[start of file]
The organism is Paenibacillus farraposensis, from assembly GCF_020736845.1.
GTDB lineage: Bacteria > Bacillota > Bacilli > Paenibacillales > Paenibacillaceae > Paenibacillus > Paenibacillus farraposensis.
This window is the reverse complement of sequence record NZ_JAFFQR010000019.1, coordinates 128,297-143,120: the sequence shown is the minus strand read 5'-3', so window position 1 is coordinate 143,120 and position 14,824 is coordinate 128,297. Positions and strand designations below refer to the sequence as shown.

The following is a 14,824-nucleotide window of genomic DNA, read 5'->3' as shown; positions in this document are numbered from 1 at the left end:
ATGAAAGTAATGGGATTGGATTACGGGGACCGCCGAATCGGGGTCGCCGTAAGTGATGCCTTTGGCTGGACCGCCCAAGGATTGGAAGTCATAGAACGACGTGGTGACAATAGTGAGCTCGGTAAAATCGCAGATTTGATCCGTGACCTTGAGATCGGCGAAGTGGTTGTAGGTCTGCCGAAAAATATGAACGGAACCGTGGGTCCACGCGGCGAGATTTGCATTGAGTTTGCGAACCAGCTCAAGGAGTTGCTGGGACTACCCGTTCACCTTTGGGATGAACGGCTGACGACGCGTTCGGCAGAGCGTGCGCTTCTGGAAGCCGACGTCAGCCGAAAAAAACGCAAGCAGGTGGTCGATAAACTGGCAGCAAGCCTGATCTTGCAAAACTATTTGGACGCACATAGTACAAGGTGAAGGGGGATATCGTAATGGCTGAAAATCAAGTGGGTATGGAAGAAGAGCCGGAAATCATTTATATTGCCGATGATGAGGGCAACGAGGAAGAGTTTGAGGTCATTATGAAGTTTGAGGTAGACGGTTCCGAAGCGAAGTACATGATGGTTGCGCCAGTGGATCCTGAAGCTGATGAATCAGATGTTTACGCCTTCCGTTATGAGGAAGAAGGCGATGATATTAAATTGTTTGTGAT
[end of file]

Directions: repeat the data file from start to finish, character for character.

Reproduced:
The organism is Paenibacillus farraposensis, from assembly GCF_020736845.1.
GTDB lineage: Bacteria > Bacillota > Bacilli > Paenibacillales > Paenibacillaceae > Paenibacillus > Paenibacillus farraposensis.
This window is the reverse complement of sequence record NZ_JAFFQR010000019.1, coordinates 128,297-143,120: the sequence shown is the minus strand read 5'-3', so window position 1 is coordinate 143,120 and position 14,824 is coordinate 128,297. Positions and strand designations below refer to the sequence as shown.

The following is a 14,824-nucleotide window of genomic DNA, read 5'->3' as shown; positions in this document are numbered from 1 at the left end:
ATGAAAGTAATGGGATTGGATTACGGGGACCGCCGAATCGGGGTCGCCGTAAGTGATGCCTTTGGCTGGACCGCCCAAGGATTGGAAGTCATAGAACGACGTGGTGACAATAGTGAGCTCGGTAAAATCGCAGATTTGATCCGTGACCTTGAGATCGGCGAAGTGGTTGTAGGTCTGCCGAAAAATATGAACGGAACCGTGGGTCCACGCGGCGAGATTTGCATTGAGTTTGCGAACCAGCTCAAGGAGTTGCTGGGACTACCCGTTCACCTTTGGGATGAACGGCTGACGACGCGTTCGGCAGAGCGTGCGCTTCTGGAAGCCGACGTCAGCCGAAAAAAACGCAAGCAGGTGGTCGATAAACTGGCAGCAAGCCTGATCTTGCAAAACTATTTGGACGCACATAGTACAAGGTGAAGGGGGATATCGTAATGGCTGAAAATCAAGTGGGTATGGAAGAAGAGCCGGAAATCATTTATATTGCCGATGATGAGGGCAACGAGGAAGAGTTTGAGGTCATTATGAAGTTTGAGGTAGACGGTTCCGAAGCGAAGTACATGATGGTTGCGCCAGTGGATCCTGAAGCTGATGAATCAGATGTTTACGCCTTCCGTTATGAGGAAGAAGGCGATGATATTAAATTGTTTGTGAT